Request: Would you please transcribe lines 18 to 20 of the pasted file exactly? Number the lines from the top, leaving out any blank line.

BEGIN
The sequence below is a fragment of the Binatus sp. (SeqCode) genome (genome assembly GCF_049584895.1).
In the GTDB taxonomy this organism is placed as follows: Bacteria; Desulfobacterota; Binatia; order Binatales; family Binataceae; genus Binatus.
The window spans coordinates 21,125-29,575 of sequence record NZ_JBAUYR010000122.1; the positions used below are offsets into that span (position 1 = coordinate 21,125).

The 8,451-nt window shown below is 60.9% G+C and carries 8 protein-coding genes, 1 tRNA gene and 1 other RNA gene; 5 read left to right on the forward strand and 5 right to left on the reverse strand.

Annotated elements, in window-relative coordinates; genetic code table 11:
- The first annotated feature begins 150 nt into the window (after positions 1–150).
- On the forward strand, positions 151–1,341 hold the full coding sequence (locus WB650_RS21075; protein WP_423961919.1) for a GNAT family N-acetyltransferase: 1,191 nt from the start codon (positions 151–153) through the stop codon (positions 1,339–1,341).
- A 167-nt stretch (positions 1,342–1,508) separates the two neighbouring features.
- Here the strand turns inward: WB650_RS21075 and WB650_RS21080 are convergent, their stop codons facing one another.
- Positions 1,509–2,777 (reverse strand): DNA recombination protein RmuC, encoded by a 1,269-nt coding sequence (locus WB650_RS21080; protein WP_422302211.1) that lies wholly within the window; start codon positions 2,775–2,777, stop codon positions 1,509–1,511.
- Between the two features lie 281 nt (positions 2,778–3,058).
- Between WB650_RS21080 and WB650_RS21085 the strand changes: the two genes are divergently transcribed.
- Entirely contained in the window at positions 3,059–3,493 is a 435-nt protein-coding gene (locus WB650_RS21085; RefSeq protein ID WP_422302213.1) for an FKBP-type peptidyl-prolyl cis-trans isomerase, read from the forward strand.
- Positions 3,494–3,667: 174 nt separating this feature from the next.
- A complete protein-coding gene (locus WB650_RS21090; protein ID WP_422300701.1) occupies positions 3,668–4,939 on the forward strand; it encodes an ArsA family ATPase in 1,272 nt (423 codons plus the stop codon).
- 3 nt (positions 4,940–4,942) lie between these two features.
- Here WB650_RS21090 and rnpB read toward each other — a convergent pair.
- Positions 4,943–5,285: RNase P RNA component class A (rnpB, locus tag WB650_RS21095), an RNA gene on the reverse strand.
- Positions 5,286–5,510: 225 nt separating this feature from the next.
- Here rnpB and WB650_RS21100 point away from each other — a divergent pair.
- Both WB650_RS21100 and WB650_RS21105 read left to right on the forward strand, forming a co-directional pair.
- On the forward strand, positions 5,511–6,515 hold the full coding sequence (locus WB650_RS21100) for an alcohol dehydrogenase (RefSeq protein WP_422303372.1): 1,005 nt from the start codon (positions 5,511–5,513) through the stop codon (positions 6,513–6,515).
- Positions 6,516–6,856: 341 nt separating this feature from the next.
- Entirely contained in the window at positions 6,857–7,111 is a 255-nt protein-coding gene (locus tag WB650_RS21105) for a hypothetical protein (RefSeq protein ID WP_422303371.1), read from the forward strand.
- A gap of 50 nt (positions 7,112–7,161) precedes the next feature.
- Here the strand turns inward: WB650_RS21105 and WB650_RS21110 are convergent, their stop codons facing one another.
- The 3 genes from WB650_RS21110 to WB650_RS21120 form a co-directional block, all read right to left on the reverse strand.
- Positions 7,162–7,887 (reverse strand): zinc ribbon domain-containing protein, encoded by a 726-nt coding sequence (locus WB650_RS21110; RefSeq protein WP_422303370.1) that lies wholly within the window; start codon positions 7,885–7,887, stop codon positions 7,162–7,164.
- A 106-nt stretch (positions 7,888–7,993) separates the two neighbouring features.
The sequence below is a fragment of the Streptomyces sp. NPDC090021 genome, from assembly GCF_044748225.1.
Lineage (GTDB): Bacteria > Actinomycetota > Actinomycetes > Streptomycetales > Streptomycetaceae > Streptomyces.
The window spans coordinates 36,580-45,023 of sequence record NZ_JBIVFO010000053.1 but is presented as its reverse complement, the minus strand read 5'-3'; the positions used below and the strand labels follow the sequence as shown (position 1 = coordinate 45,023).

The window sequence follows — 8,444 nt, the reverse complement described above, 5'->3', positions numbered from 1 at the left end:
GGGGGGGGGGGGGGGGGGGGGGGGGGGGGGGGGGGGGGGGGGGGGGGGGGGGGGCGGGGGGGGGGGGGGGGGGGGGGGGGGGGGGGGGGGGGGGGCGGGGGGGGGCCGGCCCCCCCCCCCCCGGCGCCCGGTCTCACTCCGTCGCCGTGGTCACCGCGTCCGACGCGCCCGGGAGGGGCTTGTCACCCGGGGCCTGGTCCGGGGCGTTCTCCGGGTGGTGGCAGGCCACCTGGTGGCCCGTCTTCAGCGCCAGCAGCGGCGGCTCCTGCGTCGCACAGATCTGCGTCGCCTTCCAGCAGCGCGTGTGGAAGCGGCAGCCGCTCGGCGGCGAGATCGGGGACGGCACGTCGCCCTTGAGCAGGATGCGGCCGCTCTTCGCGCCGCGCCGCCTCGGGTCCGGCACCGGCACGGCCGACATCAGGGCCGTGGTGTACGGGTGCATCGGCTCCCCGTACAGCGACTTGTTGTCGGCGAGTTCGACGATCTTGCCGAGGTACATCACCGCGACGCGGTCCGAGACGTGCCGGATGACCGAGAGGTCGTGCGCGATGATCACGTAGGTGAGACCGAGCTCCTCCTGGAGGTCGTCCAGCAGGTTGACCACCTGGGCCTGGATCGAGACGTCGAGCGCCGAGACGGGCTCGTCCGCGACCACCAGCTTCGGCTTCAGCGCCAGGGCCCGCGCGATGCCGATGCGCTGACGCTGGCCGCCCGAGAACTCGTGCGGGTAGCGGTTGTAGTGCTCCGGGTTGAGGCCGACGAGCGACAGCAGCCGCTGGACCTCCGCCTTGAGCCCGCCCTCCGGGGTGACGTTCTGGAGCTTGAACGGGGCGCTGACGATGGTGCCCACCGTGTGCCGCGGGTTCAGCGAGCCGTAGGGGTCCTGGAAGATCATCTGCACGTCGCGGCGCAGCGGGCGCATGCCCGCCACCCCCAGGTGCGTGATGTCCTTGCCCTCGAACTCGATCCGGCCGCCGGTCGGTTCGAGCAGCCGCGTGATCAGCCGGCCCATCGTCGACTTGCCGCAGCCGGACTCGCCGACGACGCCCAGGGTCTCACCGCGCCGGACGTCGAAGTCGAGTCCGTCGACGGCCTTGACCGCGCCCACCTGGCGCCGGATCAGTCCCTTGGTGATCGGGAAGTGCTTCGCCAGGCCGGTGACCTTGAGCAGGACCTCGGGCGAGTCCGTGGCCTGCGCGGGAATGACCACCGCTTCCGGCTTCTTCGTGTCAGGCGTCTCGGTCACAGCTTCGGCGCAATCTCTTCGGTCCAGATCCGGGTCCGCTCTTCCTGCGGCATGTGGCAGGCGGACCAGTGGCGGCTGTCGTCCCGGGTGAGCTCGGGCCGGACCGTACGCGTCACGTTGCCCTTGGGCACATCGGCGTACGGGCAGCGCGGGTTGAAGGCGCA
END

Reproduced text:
- Positions 4,943–5,285: RNase P RNA component class A (rnpB, locus tag WB650_RS21095), an RNA gene on the reverse strand.
- Positions 5,286–5,510: 225 nt separating this feature from the next.
- Here rnpB and WB650_RS21100 point away from each other — a divergent pair.